This map was issued to promote the development of South San Francisco as an industrial adjunct to its sister city to the north.
Scale itself is used as a promotional tool, with South San Francisco drawn at a much larger scale than the rest of the map to give it prominence. The city of San Francisco is shown schematically and with a north/south compression of scale. Furthermore, three text boxes extol the area’s benefits, ranging from its sunny weather to the fact that San Mateo county “enjoys very low taxation.” It is noted that South San Francisco is in position to benefit from its strategic position along the only land approach to the city of San Francisco.
San Bruno, which was in existence since the 1860s, is not shown, though San Bruno Station is. Golden Gate Park is drawn in a trapezoidal shape.
South San Francisco was incorporated in 1908. Its present borders are considerably different than those depicted on the map.
At one time part of the 14,600 acre Rancho Buri-Buri, the site of the city was selected by G. F. Swift (for whom Swift Avenue is named) and purchased in 1890 by Peter Iler of Omaha in order to replicate the cattle stockyards and marketplaces common in Omaha. They partnered with some Chicago backers and formed two joint stock corporations, the South San Francisco Land and Improvement Company, and the Western Meat Company. Swift chose the name of South San Francisco to follow his other holdings in South Chicago and South Omaha.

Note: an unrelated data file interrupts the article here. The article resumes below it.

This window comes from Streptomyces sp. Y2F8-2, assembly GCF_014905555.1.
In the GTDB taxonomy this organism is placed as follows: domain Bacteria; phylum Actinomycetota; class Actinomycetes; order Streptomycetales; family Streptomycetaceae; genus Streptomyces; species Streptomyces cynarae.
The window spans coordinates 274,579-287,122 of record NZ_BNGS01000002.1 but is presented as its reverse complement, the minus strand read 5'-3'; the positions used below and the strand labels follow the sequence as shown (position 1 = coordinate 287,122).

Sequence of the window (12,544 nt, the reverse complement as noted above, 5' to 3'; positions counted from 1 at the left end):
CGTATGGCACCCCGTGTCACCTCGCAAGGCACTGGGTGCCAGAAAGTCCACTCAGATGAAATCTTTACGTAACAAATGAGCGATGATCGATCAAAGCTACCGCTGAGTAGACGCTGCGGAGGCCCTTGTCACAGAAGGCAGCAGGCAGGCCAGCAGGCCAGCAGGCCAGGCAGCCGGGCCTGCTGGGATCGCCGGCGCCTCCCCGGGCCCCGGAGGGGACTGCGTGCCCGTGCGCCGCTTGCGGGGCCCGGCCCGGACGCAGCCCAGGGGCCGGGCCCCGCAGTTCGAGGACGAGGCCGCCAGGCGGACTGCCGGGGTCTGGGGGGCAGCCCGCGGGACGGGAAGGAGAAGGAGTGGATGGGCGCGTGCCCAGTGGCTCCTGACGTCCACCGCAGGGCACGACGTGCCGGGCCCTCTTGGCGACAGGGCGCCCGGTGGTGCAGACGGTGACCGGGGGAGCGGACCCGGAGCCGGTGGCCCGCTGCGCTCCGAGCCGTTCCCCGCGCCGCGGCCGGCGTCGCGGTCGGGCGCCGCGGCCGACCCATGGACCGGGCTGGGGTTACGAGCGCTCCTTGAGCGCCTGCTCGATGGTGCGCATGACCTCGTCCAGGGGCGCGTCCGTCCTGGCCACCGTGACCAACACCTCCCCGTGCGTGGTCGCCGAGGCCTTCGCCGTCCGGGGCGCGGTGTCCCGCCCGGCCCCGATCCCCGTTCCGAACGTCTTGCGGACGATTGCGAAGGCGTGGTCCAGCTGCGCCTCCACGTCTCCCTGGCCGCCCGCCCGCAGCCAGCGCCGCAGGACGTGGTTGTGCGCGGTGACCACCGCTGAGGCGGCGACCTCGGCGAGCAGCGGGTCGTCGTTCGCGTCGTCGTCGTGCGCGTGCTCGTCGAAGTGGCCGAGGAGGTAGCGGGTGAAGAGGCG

The language in the map reflects this history, treating South San Francisco as a business enterprise. As such this map represents an important historical document for the role of land speculation in late 19th century urban expansion in the San Francisco peninsula.